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I still think the Bruins will win this series in five or six games, but there's some reason to believe that the Leafs may have found a new level of performance, or gear, with the lineup they used on Saturday. In particular, puck moving defenceman Jake Gardiner has been in the press box (or at Ricoh) all year long in favour of Mike Kostka and Mark Fraser. Though they've both been leaned on heavily by Randy Carlyle this season, I tend to think of Fraser and Kostka as basically AHL quality defenceman, or guys you want as - at best - the seventh defenceman on your roster.

 

Same goes for Frazer McLaren. It's deifnitely fun to watch him laugh at guys while they throw punches at him, but he's not a contributing NHL player beyond his face punching...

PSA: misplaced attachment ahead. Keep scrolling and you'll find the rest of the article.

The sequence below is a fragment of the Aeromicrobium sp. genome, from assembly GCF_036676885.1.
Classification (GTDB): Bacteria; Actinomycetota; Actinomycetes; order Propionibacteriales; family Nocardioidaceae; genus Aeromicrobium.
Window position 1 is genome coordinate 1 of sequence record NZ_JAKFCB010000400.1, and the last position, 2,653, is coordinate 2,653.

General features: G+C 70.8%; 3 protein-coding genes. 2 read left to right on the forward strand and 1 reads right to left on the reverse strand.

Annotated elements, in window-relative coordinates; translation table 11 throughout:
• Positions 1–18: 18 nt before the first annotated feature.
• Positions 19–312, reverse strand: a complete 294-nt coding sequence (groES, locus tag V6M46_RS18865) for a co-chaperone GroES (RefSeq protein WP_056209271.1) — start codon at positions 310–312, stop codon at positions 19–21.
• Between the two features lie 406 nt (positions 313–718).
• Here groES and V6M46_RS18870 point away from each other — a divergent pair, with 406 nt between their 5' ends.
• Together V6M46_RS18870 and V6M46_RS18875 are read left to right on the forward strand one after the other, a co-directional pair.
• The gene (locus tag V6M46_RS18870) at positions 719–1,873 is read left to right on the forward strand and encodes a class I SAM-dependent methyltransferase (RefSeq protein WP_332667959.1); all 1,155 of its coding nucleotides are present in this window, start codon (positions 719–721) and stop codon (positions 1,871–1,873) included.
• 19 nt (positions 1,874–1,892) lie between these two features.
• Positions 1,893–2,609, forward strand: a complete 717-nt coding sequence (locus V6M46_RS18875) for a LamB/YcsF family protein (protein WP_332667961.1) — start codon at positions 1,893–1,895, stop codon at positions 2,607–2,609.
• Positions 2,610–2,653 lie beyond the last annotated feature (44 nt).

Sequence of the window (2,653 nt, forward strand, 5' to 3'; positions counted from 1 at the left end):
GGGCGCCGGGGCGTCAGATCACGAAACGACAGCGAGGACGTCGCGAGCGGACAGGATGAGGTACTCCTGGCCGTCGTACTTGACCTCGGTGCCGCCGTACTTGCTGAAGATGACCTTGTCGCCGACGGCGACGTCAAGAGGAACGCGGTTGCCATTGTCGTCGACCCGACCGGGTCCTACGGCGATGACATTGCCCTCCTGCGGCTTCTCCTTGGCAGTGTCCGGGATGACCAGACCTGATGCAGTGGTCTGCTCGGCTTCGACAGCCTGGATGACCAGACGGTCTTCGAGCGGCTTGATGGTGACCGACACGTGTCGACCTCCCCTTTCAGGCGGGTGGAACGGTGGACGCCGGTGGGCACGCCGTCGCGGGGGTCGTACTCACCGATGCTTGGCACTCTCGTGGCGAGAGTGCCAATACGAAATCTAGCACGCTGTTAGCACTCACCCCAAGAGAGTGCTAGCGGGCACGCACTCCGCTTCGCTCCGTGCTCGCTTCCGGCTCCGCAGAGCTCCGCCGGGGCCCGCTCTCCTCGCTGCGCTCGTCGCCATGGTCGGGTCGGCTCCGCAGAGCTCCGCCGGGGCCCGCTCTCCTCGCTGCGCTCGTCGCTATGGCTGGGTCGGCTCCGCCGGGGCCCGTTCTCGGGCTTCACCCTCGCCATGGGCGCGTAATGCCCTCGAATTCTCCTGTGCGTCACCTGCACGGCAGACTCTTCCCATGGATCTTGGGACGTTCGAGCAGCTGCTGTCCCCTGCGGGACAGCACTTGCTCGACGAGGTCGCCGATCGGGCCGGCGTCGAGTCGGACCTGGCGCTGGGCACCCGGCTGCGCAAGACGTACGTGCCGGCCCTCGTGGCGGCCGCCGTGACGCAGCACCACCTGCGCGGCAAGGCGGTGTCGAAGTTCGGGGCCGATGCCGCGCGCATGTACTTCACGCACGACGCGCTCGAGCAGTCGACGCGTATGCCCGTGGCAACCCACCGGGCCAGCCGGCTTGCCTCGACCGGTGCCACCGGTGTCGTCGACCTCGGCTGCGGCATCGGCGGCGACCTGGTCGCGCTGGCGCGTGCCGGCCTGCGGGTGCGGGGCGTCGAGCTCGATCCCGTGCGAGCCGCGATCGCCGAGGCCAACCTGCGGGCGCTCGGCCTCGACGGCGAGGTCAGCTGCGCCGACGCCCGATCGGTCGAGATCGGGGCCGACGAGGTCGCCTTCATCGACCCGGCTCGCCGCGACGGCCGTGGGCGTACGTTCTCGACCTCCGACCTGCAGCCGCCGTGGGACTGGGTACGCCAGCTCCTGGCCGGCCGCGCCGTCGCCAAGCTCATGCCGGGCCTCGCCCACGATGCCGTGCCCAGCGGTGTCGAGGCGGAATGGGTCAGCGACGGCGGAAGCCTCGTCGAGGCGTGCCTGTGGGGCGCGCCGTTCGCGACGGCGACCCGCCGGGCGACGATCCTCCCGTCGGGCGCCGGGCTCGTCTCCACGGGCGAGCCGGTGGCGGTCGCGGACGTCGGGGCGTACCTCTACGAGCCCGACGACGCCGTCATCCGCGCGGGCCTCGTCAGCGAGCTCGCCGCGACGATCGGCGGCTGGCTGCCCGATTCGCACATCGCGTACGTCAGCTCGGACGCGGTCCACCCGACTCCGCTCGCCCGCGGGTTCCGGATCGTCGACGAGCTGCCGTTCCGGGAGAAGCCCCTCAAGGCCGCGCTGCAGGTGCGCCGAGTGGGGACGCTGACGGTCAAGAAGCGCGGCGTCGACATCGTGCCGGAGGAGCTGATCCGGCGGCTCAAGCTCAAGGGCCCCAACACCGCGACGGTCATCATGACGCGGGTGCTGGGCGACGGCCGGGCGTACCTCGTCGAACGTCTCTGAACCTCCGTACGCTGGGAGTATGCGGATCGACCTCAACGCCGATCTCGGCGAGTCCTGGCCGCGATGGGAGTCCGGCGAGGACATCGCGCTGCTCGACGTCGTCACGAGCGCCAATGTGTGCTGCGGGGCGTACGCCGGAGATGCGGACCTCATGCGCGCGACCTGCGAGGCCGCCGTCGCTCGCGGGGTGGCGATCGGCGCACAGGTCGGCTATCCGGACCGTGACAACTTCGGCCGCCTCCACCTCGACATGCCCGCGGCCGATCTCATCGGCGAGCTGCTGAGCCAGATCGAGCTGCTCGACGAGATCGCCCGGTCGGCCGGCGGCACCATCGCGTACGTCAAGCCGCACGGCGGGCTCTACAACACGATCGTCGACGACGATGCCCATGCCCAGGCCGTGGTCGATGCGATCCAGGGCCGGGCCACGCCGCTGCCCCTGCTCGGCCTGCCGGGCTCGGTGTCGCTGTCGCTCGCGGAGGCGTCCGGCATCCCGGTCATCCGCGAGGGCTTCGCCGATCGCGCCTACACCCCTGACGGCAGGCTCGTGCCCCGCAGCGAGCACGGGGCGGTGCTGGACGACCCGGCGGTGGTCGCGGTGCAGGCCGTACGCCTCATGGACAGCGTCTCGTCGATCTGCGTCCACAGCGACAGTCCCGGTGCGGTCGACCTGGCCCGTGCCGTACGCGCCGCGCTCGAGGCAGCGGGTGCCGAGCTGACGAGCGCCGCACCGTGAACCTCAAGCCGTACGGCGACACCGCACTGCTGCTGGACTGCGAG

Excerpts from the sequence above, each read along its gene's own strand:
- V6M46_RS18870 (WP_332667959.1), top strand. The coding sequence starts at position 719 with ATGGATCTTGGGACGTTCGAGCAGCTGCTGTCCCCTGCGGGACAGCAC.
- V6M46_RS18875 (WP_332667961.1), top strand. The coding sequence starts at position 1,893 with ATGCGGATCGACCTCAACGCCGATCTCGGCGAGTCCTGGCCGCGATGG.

The point here is that in Matt Frattin and Jake Gardiner, the Leafs have now added a couple of fast players who can legitimately contribute at the NHL level. Frattin, for example, took the occassional first line shift on Saturday which allowed Carlyle to get Phil Kessel away from Chara for a shift here and there throughout game two. That's not something that McLaren can provide you with really.

 

So long as Frattin and Gardiner remain in the lineup, there's at least an argument to be made that Toronto can propel play better now than they did this past season. Against a Bruins team that is just so far superior to the Maple Leafs at even-strength, that's going to be critical. On the other hand, maybe I'm over-stating it a bit here and maybe asking Gardiner and Frattin to drive play is a bit much. But asking them to be better than Mke Kostka/Frazer McLaren isn't...